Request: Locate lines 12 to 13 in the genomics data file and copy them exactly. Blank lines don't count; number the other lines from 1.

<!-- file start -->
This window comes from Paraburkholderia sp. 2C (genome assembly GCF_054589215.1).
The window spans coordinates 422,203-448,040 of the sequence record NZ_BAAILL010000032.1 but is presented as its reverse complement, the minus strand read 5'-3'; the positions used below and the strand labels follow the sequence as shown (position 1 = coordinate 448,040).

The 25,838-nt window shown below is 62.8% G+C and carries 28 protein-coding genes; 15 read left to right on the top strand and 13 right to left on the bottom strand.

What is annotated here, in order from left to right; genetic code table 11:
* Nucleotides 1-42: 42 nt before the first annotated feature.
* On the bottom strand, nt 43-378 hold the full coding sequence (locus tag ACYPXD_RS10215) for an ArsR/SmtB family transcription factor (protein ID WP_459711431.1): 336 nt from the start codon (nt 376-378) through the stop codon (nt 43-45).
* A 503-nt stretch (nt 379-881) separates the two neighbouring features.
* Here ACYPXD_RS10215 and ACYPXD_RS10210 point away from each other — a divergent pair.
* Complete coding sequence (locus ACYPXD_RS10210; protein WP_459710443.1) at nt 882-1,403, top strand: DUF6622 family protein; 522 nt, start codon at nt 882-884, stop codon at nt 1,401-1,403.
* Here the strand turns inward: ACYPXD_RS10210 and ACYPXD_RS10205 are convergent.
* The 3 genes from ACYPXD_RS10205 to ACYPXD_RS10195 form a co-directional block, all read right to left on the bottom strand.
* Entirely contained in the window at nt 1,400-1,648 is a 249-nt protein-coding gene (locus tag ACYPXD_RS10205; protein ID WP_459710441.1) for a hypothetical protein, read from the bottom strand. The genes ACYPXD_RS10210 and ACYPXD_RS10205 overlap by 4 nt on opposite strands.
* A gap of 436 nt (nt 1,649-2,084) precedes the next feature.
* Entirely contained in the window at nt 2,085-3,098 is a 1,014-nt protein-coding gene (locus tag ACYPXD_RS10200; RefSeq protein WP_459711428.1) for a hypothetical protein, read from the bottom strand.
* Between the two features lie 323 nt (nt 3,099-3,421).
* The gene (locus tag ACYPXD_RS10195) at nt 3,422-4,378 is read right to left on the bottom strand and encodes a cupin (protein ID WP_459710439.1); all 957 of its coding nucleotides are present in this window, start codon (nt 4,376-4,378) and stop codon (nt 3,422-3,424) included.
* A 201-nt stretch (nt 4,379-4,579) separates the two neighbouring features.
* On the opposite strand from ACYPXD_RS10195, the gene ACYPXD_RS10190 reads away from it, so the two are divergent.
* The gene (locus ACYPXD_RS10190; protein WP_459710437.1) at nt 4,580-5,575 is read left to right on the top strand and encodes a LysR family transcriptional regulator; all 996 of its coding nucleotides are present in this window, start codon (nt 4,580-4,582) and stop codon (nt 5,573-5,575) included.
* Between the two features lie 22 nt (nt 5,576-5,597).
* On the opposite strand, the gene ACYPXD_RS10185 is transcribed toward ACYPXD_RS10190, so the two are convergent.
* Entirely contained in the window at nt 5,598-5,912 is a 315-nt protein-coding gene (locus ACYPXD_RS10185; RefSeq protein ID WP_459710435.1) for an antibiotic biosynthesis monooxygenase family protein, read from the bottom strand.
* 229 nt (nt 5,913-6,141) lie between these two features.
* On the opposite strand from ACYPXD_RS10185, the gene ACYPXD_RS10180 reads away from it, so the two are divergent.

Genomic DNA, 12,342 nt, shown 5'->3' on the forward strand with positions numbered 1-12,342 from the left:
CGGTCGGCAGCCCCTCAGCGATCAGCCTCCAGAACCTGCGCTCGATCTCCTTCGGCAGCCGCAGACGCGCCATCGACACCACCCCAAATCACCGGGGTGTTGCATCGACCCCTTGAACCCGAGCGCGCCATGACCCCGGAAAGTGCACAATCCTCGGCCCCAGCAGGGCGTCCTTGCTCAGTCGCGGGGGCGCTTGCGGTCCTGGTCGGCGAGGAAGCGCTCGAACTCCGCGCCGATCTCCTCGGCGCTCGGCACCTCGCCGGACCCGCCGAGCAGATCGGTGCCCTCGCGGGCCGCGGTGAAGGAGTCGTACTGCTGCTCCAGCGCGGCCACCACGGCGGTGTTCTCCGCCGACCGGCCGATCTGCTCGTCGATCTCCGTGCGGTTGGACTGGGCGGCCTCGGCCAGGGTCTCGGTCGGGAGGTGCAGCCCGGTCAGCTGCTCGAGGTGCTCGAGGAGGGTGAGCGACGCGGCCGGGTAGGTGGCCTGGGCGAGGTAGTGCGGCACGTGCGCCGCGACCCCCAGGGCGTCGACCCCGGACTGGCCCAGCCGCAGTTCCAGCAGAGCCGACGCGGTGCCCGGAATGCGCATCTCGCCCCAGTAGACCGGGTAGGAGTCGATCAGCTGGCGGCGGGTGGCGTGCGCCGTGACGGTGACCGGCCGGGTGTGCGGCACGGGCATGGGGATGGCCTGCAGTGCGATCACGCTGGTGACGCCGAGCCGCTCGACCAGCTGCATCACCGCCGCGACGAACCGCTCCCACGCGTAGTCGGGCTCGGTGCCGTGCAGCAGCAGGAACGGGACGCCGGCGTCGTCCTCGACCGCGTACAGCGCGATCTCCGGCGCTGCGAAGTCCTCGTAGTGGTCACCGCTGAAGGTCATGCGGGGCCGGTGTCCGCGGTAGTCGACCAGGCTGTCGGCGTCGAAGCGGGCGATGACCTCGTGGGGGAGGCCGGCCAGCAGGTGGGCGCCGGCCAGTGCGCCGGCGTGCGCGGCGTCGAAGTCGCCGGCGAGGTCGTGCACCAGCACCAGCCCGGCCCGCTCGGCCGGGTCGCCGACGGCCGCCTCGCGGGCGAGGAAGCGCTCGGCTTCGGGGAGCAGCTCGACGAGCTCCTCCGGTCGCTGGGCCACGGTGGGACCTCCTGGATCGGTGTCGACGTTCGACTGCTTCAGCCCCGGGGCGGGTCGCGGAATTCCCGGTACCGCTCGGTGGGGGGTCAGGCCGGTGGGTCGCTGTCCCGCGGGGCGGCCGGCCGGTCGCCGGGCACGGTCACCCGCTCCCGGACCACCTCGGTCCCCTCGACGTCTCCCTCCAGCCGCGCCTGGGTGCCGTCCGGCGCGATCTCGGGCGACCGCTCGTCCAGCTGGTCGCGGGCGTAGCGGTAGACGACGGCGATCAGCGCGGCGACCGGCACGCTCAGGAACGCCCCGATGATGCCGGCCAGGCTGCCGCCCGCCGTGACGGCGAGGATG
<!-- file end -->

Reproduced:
* Entirely contained in the window at nt 1,400-1,648 is a 249-nt protein-coding gene (locus tag ACYPXD_RS10205; protein ID WP_459710441.1) for a hypothetical protein, read from the bottom strand. The genes ACYPXD_RS10210 and ACYPXD_RS10205 overlap by 4 nt on opposite strands.
* A gap of 436 nt (nt 1,649-2,084) precedes the next feature.